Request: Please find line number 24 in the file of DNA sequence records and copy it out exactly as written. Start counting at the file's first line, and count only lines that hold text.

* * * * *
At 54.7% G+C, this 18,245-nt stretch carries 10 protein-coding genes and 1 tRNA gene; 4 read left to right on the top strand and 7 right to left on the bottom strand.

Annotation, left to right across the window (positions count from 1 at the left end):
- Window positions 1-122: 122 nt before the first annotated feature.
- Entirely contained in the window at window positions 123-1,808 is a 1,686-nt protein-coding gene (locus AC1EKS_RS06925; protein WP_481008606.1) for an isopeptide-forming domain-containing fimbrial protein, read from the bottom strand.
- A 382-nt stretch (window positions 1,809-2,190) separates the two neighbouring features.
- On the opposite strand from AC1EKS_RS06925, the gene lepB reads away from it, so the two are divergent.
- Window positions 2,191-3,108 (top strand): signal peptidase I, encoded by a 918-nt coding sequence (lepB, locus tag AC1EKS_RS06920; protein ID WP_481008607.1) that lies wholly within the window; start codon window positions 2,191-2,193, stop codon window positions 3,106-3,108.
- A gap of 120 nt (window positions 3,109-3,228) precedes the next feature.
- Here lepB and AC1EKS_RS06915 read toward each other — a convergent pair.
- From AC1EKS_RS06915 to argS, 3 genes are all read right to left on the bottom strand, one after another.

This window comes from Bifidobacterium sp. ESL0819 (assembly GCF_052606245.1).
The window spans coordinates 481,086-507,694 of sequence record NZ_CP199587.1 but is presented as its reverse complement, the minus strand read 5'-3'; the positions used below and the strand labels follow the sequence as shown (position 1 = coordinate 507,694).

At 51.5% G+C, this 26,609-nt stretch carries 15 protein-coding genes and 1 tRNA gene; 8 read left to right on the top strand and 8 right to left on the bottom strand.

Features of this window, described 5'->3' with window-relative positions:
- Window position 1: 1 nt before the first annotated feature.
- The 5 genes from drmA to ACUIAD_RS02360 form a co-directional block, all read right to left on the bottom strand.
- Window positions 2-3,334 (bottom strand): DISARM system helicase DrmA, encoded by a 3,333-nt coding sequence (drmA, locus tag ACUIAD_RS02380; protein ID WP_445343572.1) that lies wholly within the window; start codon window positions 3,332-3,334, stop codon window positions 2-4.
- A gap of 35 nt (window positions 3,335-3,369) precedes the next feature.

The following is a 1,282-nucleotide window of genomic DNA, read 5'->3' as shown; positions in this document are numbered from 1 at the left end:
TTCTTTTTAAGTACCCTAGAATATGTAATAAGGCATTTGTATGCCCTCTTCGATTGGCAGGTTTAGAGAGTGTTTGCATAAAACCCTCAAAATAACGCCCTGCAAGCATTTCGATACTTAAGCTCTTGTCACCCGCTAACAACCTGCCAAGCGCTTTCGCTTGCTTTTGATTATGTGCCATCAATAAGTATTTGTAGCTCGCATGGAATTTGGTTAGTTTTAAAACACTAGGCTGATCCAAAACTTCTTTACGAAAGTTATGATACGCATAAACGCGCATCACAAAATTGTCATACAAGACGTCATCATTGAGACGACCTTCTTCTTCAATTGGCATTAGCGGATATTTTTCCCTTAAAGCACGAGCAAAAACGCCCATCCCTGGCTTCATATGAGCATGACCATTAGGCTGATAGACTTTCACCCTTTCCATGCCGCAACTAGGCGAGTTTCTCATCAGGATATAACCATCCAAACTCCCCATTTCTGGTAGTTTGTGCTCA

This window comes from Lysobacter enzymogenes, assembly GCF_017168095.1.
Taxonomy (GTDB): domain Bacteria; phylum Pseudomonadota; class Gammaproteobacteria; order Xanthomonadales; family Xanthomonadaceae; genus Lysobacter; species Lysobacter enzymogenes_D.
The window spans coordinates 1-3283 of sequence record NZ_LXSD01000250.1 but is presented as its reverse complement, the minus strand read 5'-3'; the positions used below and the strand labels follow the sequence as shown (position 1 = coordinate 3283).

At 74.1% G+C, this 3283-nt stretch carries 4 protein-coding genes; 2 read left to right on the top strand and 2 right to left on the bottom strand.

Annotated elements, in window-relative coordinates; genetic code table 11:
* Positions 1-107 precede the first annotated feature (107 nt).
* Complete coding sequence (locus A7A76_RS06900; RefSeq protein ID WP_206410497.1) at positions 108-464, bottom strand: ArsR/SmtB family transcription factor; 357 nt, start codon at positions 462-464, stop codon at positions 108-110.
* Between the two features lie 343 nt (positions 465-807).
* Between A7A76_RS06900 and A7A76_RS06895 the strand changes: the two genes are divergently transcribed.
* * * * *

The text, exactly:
At 74.1% G+C, this 3283-nt stretch carries 4 protein-coding genes; 2 read left to right on the top strand and 2 right to left on the bottom strand.